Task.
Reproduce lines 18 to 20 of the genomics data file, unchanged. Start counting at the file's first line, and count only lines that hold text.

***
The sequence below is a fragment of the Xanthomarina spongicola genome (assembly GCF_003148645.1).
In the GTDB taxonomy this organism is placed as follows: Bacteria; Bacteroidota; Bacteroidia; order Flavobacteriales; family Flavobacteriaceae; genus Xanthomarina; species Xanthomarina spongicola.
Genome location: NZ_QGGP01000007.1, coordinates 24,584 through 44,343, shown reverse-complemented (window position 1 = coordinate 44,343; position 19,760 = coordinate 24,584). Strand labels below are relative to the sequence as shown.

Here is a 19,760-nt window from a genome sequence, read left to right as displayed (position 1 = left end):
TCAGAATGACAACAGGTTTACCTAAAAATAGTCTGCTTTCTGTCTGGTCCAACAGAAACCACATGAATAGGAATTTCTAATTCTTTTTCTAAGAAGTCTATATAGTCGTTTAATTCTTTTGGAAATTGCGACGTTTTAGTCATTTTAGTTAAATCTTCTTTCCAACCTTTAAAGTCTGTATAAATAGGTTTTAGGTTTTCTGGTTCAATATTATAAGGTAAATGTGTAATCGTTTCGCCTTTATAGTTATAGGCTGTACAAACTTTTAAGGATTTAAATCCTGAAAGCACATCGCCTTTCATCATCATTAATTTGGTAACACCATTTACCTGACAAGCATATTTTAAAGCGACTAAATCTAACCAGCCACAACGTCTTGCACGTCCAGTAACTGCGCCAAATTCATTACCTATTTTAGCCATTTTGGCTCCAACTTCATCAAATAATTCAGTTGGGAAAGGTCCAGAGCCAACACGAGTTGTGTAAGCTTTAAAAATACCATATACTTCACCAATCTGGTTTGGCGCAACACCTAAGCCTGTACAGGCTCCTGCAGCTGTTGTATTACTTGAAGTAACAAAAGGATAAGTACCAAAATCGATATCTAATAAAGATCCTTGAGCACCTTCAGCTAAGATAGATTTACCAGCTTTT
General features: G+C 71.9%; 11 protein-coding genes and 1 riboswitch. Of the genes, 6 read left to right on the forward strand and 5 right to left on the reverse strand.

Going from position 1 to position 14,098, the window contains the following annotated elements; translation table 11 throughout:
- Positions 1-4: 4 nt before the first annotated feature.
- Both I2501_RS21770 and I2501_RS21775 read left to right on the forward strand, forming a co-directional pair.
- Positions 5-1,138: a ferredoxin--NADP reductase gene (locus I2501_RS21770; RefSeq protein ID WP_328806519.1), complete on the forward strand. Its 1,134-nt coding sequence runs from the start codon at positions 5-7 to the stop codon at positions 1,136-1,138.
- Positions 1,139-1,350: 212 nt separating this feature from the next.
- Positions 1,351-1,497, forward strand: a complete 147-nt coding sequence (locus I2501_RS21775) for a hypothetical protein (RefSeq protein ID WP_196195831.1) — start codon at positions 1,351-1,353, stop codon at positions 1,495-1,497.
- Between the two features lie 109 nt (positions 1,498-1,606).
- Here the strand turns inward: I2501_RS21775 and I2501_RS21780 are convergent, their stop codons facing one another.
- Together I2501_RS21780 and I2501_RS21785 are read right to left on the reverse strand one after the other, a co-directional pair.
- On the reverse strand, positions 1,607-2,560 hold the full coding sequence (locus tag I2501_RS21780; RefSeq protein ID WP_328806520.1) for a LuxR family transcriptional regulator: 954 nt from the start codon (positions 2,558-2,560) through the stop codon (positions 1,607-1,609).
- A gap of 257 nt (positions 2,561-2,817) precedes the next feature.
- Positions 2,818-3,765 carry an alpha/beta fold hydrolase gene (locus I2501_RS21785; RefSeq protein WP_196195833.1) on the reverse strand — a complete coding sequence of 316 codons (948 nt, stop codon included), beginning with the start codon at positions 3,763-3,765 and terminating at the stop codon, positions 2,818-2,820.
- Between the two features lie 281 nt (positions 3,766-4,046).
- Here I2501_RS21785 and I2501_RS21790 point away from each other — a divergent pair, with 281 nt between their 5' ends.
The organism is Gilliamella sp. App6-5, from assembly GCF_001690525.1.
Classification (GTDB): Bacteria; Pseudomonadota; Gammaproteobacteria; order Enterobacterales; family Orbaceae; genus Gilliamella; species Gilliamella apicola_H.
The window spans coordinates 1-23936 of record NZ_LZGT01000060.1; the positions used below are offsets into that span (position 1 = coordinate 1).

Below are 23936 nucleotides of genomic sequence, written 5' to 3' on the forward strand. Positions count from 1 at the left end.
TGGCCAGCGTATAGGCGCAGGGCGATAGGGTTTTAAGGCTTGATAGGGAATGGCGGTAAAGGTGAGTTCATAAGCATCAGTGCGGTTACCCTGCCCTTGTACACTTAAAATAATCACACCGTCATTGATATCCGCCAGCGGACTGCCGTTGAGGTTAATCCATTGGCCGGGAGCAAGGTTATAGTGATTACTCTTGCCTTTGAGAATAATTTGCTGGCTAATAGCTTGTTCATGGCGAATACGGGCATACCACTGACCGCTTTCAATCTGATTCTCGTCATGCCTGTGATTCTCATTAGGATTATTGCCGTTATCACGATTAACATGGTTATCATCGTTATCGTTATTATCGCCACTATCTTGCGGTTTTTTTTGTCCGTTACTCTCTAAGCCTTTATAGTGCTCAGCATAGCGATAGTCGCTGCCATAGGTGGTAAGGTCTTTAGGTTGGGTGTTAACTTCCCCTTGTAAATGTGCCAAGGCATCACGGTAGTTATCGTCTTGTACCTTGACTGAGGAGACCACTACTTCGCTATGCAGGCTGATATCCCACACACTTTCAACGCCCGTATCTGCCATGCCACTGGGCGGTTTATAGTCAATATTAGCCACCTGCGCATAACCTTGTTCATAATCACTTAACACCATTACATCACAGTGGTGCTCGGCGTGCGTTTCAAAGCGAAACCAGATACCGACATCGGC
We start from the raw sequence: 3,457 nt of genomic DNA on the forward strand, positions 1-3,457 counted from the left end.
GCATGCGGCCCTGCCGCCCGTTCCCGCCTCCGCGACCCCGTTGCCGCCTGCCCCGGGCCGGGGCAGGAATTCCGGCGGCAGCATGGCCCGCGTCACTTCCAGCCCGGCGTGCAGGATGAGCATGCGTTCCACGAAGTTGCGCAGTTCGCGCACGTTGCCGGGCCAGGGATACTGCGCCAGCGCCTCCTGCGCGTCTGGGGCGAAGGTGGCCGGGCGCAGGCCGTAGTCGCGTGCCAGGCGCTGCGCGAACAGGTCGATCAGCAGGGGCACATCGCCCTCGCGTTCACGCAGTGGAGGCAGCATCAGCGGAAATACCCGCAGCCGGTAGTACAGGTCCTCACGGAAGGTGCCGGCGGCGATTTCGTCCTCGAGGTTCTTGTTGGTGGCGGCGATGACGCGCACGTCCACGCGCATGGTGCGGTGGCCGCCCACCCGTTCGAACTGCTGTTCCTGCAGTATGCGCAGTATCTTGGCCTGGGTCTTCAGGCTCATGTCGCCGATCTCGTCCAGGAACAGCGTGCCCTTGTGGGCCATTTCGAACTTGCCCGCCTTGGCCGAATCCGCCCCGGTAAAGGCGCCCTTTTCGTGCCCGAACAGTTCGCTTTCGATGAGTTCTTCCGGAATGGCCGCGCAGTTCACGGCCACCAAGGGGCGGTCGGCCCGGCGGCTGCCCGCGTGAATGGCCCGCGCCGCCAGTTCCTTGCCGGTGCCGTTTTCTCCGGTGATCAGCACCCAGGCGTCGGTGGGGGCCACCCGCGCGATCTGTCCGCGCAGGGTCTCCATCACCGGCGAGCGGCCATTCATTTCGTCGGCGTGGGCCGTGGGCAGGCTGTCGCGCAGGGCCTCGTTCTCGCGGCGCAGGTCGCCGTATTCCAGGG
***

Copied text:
- Positions 2,818-3,765 carry an alpha/beta fold hydrolase gene (locus I2501_RS21785; RefSeq protein WP_196195833.1) on the reverse strand — a complete coding sequence of 316 codons (948 nt, stop codon included), beginning with the start codon at positions 3,763-3,765 and terminating at the stop codon, positions 2,818-2,820.
- Between the two features lie 281 nt (positions 3,766-4,046).
- Here I2501_RS21785 and I2501_RS21790 point away from each other — a divergent pair, with 281 nt between their 5' ends.